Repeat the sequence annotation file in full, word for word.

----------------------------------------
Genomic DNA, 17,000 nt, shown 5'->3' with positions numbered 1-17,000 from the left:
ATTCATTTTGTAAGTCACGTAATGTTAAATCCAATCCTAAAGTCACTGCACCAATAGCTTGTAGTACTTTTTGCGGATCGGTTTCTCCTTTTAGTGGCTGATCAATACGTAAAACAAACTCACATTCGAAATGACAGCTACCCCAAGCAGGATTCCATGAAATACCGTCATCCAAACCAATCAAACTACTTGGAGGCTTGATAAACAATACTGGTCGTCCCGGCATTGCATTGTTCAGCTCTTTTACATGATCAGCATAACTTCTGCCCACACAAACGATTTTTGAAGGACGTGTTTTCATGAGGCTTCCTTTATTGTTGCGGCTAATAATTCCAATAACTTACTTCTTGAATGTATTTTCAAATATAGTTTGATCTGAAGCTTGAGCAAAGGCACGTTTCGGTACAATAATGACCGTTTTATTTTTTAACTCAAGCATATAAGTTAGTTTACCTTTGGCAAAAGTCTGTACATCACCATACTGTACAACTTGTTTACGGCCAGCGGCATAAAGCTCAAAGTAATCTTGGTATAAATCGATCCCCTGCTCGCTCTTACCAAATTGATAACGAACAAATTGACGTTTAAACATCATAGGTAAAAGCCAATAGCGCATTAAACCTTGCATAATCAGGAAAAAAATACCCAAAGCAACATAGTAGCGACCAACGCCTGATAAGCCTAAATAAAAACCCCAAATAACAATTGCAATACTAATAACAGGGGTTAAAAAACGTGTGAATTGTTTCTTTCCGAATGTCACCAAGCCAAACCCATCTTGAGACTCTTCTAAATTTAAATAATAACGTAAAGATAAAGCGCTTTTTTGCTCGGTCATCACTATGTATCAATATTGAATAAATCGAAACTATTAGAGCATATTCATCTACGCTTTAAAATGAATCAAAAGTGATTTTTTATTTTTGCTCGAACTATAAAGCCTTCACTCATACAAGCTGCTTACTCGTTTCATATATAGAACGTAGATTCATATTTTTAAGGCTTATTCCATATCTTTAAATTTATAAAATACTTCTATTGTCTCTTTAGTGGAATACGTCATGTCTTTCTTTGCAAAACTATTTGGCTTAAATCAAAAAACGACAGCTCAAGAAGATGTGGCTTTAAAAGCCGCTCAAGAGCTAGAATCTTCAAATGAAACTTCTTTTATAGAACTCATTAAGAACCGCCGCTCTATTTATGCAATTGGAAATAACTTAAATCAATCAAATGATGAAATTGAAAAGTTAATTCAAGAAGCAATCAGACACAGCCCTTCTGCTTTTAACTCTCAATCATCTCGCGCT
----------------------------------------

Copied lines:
Genomic DNA, 17,000 nt, shown 5'->3' with positions numbered 1-17,000 from the left:
ATTCATTTTGTAAGTCACGTAATGTTAAATCCAATCCTAAAGTCACTGCACCAATAGCTTGTAGTACTTTTTGCGGATCGGTTTCTCCTTTTAGTGGCTGATCAATACGTAAAACAAACTCACATTCGAAATGACAGCTACCCCAAGCAGGATTCCATGAAATACCGTCATCCAAACCAATCAAACTACTTGGAGGCTTGATAAACAATACTGGTCGTCCCGGCATTGCATTGTTCAGCTCTTTTACATGATCAGCATAACTTCTGCCCACACAAACGATTTTTGAAGGACGTGTTTTCATGAGGCTTCCTTTATTGTTGCGGCTAATAATTCCAATAACTTACTTCTTGAATGTATTTTCAAATATAGTTTGATCTGAAGCTTGAGCAAAGGCACGTTTCGGTACAATAATGACCGTTTTATTTTTTAACTCAAGCATATAAGTTAGTTTACCTTTGGCAAAAGTCTGTACATCACCATACTGTACAACTTGTTTACGGCCAGCGGCATAAAGCTCAAAGTAATCTTGGTATAAATCGATCCCCTGCTCGCTCTTACCAAATTGATAACGAACAAATTGACGTTTAAACATCATAGGTAAAAGCCAATAGCGCATTAAACCTTGCATAATCAGGAAAAAAATACCCAAAGCAACATAGTAGCGACCAACGCCTGATAAGCCTAAATAAAAACCCCAAATAACAATTGCAATACTAATAACAGGGGTTAAAAAACGTGTGAATTGTTTCTTTCCGAATGTCACCAAGCCAAACCCATCTTGAGACTCTTCTAAATTTAAATAATAACGTAAAGATAAAGCGCTTTTTTGCTCGGTCATCACTATGTATCAATATTGAATAAATCGAAACTATTAGAGCATATTCATCTACGCTTTAAAATGAATCAAAAGTGATTTTTTATTTTTGCTCGAACTATAAAGCCTTCACTCATACAAGCTGCTTACTCGTTTCATATATAGAACGTAGATTCATATTTTTAAGGCTTATTCCATATCTTTAAATTTATAAAATACTTCTATTGTCTCTTTAGTGGAATACGTCATGTCTTTCTTTGCAAAACTATTTGGCTTAAATCAAAAAACGACAGCTCAAGAAGATGTGGCTTTAAAAGCCGCTCAAGAGCTAGAATCTTCAAATGAAACTTCTTTTATAGAACTCATTAAGAACCGCCGCTCTATTTATGCAATTGGAAATAACTTAAATCAATCAAATGATGAAATTGAAAAGTTAATTCAAGAAGCAATCAGACACAGCCCTTCTGCTTTTAACTCTCAATCATCTCGCGCT